In 1944, the largest naval battle in history occurred during World War II in the waters surrounding the Philippines. One of the battles in that week-long running series of engagements involved one of the most improbable victories in history by the US Navy. In a stunning display of bravery and tactical ability, seven small destroyers and destroyer escorts of famed Task Force “Taffy 3” engaged the cream of the Imperial Japanese Navy including the largest battleship ever constructed, the Yamato, and three battleships with their heavy support vessels.
The American vessels attacked ferociously and after a confusing, multi-hour battle, Taffy 3 sank or disabled several Japanese heavy surface vessels and forced them to retire to the north before they could sink the vulnerable transports of the US invasion fleet off the coast of Leyte island. Several US vessels were sunk however, including the USS Johnston, Hoel, Samuel B Roberts, and Gambier Bay.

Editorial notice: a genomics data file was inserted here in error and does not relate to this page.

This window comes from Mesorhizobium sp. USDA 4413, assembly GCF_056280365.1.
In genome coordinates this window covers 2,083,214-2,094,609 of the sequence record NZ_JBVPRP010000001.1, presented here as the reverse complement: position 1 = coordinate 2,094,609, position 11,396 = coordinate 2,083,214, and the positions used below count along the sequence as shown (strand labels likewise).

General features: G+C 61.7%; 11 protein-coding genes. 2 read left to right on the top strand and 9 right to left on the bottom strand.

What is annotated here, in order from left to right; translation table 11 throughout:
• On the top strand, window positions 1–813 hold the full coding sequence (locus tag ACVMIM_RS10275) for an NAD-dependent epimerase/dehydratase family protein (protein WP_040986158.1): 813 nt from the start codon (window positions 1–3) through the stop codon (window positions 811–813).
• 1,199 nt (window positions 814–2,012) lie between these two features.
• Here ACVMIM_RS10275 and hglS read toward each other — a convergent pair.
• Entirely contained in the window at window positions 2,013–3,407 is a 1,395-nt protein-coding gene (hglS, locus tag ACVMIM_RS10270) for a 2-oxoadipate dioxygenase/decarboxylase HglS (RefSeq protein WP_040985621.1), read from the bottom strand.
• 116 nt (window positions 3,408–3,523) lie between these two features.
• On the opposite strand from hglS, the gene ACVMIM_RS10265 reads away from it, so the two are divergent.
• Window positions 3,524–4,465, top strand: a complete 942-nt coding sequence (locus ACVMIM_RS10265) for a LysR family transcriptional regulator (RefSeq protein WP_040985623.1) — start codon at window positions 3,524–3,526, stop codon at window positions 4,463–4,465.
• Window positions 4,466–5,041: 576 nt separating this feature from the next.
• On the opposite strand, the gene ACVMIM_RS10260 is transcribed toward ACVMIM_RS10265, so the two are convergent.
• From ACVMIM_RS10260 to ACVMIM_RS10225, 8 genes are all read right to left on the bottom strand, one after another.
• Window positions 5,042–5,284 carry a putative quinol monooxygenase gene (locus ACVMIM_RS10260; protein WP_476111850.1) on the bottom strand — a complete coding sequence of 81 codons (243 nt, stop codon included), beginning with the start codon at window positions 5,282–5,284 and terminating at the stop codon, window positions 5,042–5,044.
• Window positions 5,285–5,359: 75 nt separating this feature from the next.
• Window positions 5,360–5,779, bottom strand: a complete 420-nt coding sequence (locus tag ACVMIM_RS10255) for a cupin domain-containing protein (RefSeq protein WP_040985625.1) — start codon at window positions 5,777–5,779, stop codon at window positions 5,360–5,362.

In 2019, Robert Kraft and his team of underwater explorers found what they believed to be the wreck of the Johnston, at the deepest depth of any recorded wreck at more than 6,000 meters. In March 2021, Caladan Oceanic successfully relocated the wreckage and confirmed that it was the USS Johnston by capturing its unique hull number on film. The team then surveyed the ship and its debris fields over two dives at 6,460 meters – the deepest wreck dives ever made in history.